Morocco court sentences 2 clerics for Casablanca bombing

Tuesday, September 30, 2003

CAIRO Morocco has identified two Islamic clerics as the masterminds behind Al Qaida-financed suicide strikes in the North African kingdom.

Abdul Wahab Rafiki and Hassan Ketani were identified as having established a cell that engaged in sabotage and murder. Both clerics were identified as leaders of the banned Salfiya Jihadiya group, aligned with Al Qaida.

A Moroccan court, which sentenced the two clerics to long prison terms on Thursday, said Ketani and Rafiki inspired the May 16 suicide strikes in Casablanca in which 45 people were killed. Officials said Al Qaida financed the strikes and that Rafiki, also known as Abu Hafs, was a liasion with the group headed by Osama Bin Laden.

Ketani was sentenced to 20 years in prison and Rafiki received 30 years, Middle East Newsline reported. The prosecution had demanded the death sentence although they said the clerics did not plan the operation.

"Although Hassan Ketani and Abdul Wahab Rafiki were not active on the ground, they were the brains behind the kamikaze cell that carried out the five suicide attacks in Casablanca," the prosecution said.

Anti-God scientists may not be as all-knowing as they think
The pig-headed scientist who refuses to admit reality is really just a pathetic creature of the pathetic anti-God clan, which seems to now infest the institutes of higher learning of this nation: Read on . . .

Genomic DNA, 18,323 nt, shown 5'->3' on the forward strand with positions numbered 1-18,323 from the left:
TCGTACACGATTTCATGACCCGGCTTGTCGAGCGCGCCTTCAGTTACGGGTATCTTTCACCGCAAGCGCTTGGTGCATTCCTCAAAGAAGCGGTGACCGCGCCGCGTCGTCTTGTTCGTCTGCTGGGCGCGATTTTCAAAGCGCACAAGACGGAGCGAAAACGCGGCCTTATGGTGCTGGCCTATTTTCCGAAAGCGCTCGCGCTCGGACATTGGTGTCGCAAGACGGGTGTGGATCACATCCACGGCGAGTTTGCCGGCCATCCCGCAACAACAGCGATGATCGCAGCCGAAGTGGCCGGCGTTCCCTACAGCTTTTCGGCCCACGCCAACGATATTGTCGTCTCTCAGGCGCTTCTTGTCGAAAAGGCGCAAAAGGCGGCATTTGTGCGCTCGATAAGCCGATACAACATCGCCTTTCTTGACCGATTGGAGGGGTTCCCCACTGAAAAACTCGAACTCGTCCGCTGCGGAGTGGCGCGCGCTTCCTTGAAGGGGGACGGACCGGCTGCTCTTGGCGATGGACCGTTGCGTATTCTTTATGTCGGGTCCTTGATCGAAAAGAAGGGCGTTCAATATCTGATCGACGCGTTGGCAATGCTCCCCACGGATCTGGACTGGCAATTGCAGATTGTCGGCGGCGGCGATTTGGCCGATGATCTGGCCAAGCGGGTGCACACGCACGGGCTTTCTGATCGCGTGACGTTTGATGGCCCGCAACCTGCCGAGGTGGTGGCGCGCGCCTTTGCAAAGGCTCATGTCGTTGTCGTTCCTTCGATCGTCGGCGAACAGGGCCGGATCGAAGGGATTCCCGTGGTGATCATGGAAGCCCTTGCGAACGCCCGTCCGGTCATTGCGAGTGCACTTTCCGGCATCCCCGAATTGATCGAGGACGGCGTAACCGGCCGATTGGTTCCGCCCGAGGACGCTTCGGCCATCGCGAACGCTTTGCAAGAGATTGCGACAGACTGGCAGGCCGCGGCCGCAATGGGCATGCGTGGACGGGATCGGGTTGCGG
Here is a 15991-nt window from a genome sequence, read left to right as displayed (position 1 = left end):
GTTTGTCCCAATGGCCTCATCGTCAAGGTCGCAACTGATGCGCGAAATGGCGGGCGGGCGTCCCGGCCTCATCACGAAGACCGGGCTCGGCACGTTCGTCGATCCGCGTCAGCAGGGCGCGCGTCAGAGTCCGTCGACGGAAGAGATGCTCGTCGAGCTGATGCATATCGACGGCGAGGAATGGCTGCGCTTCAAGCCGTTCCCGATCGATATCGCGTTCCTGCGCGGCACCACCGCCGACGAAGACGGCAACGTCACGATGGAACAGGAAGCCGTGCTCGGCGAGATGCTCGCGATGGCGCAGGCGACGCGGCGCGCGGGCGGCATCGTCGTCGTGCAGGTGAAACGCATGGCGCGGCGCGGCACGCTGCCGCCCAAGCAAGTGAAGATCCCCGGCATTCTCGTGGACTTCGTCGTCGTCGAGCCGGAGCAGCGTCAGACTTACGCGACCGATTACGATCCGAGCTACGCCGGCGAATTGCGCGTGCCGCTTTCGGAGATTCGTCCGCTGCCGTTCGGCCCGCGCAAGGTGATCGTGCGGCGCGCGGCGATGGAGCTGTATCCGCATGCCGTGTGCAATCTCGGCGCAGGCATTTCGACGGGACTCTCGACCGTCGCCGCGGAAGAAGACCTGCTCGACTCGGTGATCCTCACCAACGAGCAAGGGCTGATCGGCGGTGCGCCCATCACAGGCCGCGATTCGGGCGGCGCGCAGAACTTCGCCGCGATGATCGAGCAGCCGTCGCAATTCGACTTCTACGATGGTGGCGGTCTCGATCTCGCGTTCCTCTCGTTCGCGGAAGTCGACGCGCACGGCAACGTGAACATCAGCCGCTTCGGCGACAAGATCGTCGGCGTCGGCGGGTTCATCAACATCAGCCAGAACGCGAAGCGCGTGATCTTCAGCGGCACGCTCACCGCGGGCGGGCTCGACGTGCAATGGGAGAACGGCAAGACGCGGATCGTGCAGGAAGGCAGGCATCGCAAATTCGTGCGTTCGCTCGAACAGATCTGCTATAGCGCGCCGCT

[In an unrelated development, the State Department has issued a warning of the prospect of an attack on American citizens in Yemen. The U.S. embassy in Sanaa called on Americans in Yemen to "exercise particular caution at locations frequented by foreigners."]

Morocco has arrested nearly 650 people in wake of the May 16 suicide strikes. In all 16 people have been sentenced to death.

Among those prosecuted during the crackdown were 14-year-old twin sisters accused of plotting suicide attacks, including a strike against Morocco's King Mohammed. The trial was expected to conclude on Tuesday with final statements by the defense.

In a related development, Algeria and Morocco plan to establish a committee to launch cooperation against Islamic insurgency groups. It was the first time in more than 20 years that the two rivals agreed to discuss cooperation on counter-insurgency. Algeria has long accused Morocco of harboring Islamic insurgents who have targeted Algiers.

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